|ID||Article Title||Post Date|
||Are Sonnet Tempo SATA cards compatible with the Drobo S?||Feb-02-11|
|Sonnet has tested the following cards with the Drobo S:|
Tempo SATA E2P..............................compatible
Tempo SATA E4P..............................not compatible
Tempo SATA ExpressCard/34...........compatible
Tempo SATA Edge ExpressCard/34...compatible
Tempo SATA Pro ExpressCard/34.....not compatible
Tempo SATA X4P..............................not compatible
Qio eSATA ports...............................not compatible
||My P2 card is unexpectedly unmounting from my Qio after I wake a Mac Pro or MacBook Pro from sleep.||Aug-01-13|
||I get a blue screen on my Mac Pro/MacBook Pro instead of booting when I connect Qio||Mar-24-10|
||Are all C600X CF Cards more or less equal performance in a Qio?||Mar-22-10|
|Sonnet measured read performance for three manufacturers' 600X (90MB/sec) CF cards in the Qio, connected to a MacBook Pro:|
Lexar Professional 600X...86MB/sec
SanDisk Extreme Pro........61MB/sec
||Can I power the Qio from a FireWire port on a MacBook Pro?||Mar-23-10|
|This powering method is not officially supported because the Qio can require more power than one FireWire port's power specification. However, the single FireWire port on the unibody MacBook Pro seems to be capable of providing more power (up to 20W in our test) than its specification. In Sonnet tests under the following conditions:|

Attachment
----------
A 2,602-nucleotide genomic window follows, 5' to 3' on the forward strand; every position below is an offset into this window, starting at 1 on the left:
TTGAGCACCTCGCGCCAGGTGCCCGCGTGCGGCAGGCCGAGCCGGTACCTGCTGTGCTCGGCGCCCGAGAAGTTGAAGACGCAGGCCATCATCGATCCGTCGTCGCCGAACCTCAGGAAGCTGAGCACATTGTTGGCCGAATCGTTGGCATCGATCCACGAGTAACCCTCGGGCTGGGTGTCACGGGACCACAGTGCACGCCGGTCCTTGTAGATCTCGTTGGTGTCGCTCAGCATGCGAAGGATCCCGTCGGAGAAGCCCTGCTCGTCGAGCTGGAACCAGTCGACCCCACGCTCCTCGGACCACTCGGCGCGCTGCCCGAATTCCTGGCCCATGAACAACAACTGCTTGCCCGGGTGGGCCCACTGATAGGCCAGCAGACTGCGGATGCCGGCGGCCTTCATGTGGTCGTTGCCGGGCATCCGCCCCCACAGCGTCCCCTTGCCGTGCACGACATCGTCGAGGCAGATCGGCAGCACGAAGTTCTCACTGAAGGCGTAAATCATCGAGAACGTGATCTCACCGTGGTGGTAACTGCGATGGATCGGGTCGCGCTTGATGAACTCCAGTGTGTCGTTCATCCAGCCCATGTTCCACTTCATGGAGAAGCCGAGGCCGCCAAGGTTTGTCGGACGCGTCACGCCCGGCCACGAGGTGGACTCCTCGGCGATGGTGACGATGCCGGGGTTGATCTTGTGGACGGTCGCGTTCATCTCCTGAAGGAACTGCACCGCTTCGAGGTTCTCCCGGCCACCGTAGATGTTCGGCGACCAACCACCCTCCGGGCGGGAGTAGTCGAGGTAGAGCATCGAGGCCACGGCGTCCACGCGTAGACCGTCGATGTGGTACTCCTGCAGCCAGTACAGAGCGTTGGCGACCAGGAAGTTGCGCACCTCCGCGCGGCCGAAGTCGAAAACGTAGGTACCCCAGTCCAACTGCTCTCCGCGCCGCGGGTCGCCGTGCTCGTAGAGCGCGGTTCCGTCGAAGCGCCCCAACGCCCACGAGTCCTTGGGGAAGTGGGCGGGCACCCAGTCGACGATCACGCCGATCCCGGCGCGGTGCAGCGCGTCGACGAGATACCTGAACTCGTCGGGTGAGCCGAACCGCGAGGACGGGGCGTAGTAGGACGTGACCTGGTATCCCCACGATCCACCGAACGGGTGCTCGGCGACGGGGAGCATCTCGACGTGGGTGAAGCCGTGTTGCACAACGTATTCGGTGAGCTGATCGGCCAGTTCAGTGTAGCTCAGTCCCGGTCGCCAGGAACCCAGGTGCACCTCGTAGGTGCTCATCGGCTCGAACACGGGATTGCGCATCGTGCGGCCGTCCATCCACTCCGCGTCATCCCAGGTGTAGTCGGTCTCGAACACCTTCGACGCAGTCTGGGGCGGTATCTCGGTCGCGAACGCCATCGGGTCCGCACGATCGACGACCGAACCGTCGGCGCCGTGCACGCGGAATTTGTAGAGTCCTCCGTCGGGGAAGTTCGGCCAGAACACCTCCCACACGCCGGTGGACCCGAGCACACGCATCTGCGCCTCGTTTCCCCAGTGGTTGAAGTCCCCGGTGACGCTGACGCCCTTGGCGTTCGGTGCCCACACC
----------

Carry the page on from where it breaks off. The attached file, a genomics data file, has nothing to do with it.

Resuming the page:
1) If Qio is used with only memory cards (SxS's or SDHC, but not ExpressCard/34 controller cards; P2 cards but not CardBus controller cards; and/or CF Cards);
2) Qio has not more than one Fusion F2 powered from the Qio; and
3) MacBook Pro is unibody model;
then the Qio plus one Fusion F2 seems to be able to be bus powered from the unibody MacBook Pro FireWire port. You would need to use the FireWire power cable provided with the Fusion F2. Sonnet does not guarantee or support this configuration.
This does not seem to work in MacBook Pro models previous to the unibody.
||Is the Qio driver compatible with a 64-bit kernel boot of OS X 10.6 or 10.7?||Aug-01-13|
||Can I use the AJA IO Express with the Sonnet Qio in a MacBook Pro?||Mar-23-10|
||My Qio was working fine with my ExpressCard/34 bus interface card, but the Qio does not work with my PCIe Express bus interface card in an early 2009 MacPro.||Mar-31-10|
||My unibody MacBook Pro will spontaneously restart after shutdown with Qio attached.||Mar-31-10|
||What kind of battery can I use with the Qio?||Apr-08-10|
||Why does my Maci take so long to boot when the Qio is attached?
||Why can't a Mac Pro acknowledge the Qio if it is plugged in after the Mac is booted? ||Sep-13-13|
|Plugging in a Qio is like plugging in PCIe cards. In the Mac Pro's case, although media (DVDs, CF cards, SD cards, etc) can be plugged in, there was never an expectation by OS X that a PCIe card could be hot-plugged into a Mac Pro. As a result, OS X has no infrastructure for detecting and starting a driver loading process. The plug-in event is not noticed by the system.|
||With a Qio connected, my Mac Pro kernel panics when I shut down after using Avid Media Composer.||Jul-31-13|